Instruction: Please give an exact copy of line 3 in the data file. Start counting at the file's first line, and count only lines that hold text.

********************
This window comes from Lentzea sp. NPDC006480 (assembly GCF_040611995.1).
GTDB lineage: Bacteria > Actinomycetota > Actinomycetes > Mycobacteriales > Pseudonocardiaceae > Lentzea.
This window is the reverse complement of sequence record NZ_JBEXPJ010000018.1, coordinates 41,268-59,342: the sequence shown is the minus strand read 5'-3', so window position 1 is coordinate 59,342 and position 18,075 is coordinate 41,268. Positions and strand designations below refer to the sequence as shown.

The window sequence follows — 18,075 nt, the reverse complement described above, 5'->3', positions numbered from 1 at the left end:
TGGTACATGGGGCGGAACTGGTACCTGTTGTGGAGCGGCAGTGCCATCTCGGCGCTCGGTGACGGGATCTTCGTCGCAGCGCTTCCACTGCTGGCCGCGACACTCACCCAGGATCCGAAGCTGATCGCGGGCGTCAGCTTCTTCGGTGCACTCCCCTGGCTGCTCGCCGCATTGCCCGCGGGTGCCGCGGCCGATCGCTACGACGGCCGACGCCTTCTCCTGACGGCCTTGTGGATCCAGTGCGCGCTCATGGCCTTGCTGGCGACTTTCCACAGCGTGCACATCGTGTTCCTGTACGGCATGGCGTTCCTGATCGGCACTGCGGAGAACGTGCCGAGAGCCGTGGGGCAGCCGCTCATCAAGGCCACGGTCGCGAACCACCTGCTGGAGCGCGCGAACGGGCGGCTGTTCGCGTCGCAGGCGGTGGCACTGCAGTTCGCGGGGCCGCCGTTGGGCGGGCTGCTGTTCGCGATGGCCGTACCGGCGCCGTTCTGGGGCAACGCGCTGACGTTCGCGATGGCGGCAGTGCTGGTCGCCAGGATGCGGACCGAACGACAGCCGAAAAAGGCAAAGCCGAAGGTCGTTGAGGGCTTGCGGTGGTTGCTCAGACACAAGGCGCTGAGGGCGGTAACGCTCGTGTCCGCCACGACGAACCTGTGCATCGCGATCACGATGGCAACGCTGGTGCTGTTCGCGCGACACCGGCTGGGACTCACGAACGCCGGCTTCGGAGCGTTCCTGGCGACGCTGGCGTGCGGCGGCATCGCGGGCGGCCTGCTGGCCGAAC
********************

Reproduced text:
This window is the reverse complement of sequence record NZ_JBEXPJ010000018.1, coordinates 41,268-59,342: the sequence shown is the minus strand read 5'-3', so window position 1 is coordinate 59,342 and position 18,075 is coordinate 41,268. Positions and strand designations below refer to the sequence as shown.